A FICO score is a measure created by the Fair Isaac Corporation that is used by credit agencies to indicate a borrower’s risk. In most cases, the higher the credit score, the lower the risk to the lender. This is how financial institutions decide whether to lend money or issue credit. A person likely has multiple different credit scores. Some scores are used for approving you for a credit card but a creditor who is trying to decide if they should give you credit to buy a car may use a different FICO score.
Understanding Credit Scores
Credit scores, specifically FICO scores, range between 300 to 850. To determine creditworthiness, lenders take a borrower’s FICO score into consideration to make their decision.
Maintaining a high credit score requires having a mix of credit accounts and maintaining an excellent payment history. Borrowers with a high credit score often keep their credit card balances well below their limits. Maxing out credit cards, late payments, and applying for new credit regularly can contribute to a lower credit score.
Breakdown of the FICO Scores
The FICO score system is broken down into five-set of score rankings. Below we explain what the credit score rankings are and what they mean to lenders:
- < 580: Having a credit score of 580 or less is a well below-average score. It often demonstrates to lenders that lending money to the borrower can be risky.
- 580 – 669: A credit score between 580 and 669 is below average. In most cases, lenders will approve loans, but it can still have an impact on APR.
- 670 –739: A credit score in this range is near or slightly above average. Most lenders consider this a good score.
- 740 – 799: A credit score between 740 and 799 is considered an above-average score. Lenders often consider borrowers in this range to be very dependable. They often also get a good APR rate.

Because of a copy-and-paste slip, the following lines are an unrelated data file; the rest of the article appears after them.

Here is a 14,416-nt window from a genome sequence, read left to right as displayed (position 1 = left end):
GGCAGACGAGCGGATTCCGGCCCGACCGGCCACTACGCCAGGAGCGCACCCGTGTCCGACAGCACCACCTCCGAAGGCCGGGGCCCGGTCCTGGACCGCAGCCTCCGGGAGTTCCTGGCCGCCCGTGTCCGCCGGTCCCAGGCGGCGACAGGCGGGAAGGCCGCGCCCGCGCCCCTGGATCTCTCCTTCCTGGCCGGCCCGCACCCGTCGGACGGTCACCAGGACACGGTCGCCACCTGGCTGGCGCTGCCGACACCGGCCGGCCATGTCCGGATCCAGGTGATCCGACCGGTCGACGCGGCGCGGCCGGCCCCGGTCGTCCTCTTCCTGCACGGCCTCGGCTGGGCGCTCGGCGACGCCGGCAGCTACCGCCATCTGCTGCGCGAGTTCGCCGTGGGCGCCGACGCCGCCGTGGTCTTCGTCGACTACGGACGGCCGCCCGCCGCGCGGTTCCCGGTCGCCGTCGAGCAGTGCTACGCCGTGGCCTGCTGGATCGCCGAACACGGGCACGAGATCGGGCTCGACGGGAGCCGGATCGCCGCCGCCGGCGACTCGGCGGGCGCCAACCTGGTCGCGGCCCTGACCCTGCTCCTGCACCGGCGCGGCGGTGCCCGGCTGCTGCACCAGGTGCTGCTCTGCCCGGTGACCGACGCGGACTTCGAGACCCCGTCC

- 800+: Having a credit score of 800 or more is considered well above average. Lenders believe that borrowers in this credit range are exceptional borrowers.
There are different FICO scores than the above. If a creditor is using a FICO Auto Score the scores range from 250 to 900.
If you are interested in filing for bankruptcy but are worried about how it will affect your credit score, contact the Law Offices of Parnell, Michels & McKay today.
Our Bankruptcy Lawyers Can Help
At the Law Offices of Parnell, Michels & McKay, our bankruptcy lawyers, Nancy Michels and David Stamatis, have been assisting fellow community members who have fallen on difficult financial times for a total of over 40 years. When facing bankruptcy, we handle the two primary filing options under the bankruptcy laws: Chapter 7 Bankruptcy and Chapter 13 Bankruptcy. Each option offers clients benefits under its protections, but specific requirements must be met under each chapter. We will review your specific situation and file the case that will provide the most assistance. Bankruptcy may be right in some cases and not others.
Bankruptcy protection can provide immediate relief and give you a new beginning. It is important to consult with a bankruptcy attorney early on as unfortunately, people make mistakes that could have been avoided if they had understood how bankruptcy works.
NOTICE: Pursuant to § 528 of the Bankruptcy Code, our law firm is a debt relief agency. We help individuals file for bankruptcy relief under the Bankruptcy Code.
Contact the Law Offices of Parnell, Michels & McKay
If you have considered filing for bankruptcy, but have been concerned with the prospect of doing so, now is the time to speak with the attorneys at Parnell, Michels & McKay. Our attorneys will take guide you through a process that can be as technically complicated as it is emotional. Please contact our office to learn more. Let us help you move toward some financial stability.